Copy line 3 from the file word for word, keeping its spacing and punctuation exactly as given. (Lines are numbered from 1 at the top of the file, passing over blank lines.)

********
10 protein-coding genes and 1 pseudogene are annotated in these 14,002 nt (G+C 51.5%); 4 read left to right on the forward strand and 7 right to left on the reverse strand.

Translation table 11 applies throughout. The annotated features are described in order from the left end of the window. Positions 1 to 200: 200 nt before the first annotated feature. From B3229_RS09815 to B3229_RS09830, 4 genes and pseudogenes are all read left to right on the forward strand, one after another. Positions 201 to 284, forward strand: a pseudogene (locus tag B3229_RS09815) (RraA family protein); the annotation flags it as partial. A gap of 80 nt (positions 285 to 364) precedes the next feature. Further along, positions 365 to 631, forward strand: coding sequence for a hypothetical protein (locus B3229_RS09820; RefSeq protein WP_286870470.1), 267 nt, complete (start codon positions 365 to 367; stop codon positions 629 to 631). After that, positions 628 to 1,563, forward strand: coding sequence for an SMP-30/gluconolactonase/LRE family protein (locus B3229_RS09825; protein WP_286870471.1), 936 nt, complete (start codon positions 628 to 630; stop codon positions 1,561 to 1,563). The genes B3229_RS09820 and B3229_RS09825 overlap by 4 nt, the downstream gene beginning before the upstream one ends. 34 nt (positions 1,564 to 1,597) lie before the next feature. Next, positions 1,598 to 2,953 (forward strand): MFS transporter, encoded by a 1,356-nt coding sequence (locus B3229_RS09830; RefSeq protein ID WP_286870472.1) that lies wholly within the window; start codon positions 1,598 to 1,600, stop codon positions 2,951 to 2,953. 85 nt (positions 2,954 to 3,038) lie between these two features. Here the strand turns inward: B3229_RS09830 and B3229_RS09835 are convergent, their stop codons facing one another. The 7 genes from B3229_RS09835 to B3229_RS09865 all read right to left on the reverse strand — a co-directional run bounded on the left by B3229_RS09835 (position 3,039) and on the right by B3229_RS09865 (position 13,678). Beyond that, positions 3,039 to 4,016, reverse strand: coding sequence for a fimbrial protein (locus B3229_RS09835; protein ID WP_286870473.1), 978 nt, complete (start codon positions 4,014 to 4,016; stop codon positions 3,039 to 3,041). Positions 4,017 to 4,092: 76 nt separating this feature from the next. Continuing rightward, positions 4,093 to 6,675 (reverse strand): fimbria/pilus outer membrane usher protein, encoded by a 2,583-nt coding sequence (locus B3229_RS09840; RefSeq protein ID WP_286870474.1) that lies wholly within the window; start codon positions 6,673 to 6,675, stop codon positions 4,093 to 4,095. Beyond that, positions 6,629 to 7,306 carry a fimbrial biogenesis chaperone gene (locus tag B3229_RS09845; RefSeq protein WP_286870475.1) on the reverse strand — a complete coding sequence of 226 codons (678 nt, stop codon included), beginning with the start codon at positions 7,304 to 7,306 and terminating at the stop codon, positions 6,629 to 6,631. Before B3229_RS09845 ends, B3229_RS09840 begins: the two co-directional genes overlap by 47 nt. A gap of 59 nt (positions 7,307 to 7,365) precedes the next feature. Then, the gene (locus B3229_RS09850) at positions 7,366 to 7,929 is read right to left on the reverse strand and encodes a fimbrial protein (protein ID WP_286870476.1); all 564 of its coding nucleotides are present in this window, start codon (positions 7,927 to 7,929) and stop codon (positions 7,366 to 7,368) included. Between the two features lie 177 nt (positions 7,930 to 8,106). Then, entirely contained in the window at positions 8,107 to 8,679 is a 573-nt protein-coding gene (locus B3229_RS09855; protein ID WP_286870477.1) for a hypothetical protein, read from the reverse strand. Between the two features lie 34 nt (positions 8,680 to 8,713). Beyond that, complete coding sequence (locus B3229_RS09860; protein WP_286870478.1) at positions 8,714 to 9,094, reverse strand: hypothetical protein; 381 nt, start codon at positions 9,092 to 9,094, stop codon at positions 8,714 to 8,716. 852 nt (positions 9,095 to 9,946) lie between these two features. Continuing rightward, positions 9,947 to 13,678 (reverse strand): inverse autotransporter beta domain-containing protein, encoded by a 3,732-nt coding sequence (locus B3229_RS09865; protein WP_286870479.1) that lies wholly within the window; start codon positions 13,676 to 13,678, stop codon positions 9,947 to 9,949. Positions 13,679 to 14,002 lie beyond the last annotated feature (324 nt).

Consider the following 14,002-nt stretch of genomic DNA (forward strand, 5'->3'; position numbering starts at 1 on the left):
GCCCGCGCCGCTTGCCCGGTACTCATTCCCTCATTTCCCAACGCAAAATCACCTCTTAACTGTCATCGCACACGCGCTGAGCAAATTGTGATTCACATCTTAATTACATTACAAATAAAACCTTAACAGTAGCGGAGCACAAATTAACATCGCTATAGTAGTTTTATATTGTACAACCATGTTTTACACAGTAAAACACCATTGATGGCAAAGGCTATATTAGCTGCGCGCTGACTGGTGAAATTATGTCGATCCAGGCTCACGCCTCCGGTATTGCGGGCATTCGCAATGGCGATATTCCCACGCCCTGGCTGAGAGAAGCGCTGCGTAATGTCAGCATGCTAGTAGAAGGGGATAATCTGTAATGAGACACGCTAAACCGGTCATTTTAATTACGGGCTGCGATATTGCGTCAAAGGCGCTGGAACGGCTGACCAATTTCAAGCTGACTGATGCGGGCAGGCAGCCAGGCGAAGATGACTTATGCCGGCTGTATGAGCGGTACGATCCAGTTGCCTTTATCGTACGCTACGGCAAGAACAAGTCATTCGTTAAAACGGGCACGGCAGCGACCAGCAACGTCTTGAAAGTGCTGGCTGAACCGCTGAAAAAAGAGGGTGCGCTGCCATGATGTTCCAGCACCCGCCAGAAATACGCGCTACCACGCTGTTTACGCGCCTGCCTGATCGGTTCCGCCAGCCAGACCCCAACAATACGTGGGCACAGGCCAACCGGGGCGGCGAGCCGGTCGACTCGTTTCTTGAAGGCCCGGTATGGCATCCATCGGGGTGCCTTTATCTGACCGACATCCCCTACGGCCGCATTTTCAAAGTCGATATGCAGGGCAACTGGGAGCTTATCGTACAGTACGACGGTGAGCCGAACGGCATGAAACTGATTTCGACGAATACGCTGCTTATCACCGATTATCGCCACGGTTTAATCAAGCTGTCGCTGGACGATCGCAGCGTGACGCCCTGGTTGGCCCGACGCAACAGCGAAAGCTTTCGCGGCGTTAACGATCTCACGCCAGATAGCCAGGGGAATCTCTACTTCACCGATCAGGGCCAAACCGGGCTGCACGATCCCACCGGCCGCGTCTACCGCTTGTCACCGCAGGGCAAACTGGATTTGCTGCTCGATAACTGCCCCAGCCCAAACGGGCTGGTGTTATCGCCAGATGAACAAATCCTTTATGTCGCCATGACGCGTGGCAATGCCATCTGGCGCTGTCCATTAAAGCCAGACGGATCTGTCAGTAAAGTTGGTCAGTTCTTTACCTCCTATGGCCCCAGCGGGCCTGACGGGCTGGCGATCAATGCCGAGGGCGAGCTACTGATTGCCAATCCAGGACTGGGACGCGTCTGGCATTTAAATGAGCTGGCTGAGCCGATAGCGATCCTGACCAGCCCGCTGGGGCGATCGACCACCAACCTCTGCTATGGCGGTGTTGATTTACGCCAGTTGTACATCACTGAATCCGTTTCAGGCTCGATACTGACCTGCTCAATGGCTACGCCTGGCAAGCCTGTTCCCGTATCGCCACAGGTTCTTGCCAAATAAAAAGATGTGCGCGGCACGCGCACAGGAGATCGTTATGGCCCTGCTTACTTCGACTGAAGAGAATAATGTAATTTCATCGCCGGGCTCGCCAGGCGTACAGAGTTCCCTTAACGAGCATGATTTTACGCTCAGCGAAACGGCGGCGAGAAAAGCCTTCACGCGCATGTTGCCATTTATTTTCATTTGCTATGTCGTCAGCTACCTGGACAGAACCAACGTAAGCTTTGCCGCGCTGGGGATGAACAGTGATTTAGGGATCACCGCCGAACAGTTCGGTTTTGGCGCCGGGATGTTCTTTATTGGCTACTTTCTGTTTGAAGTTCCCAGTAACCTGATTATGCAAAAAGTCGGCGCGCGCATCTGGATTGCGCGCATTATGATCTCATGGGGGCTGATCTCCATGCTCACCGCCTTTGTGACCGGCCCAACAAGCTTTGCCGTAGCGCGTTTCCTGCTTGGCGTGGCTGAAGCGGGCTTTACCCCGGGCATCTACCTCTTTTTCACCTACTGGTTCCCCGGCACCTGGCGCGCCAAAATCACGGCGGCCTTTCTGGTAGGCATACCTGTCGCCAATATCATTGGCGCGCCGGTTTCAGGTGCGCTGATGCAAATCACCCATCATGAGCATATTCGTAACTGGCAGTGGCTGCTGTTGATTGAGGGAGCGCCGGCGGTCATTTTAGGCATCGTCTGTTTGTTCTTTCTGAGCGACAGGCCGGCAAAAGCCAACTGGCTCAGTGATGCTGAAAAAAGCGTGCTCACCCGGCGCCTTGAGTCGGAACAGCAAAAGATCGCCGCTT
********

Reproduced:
Consider the following 14,002-nt stretch of genomic DNA (forward strand, 5'->3'; position numbering starts at 1 on the left):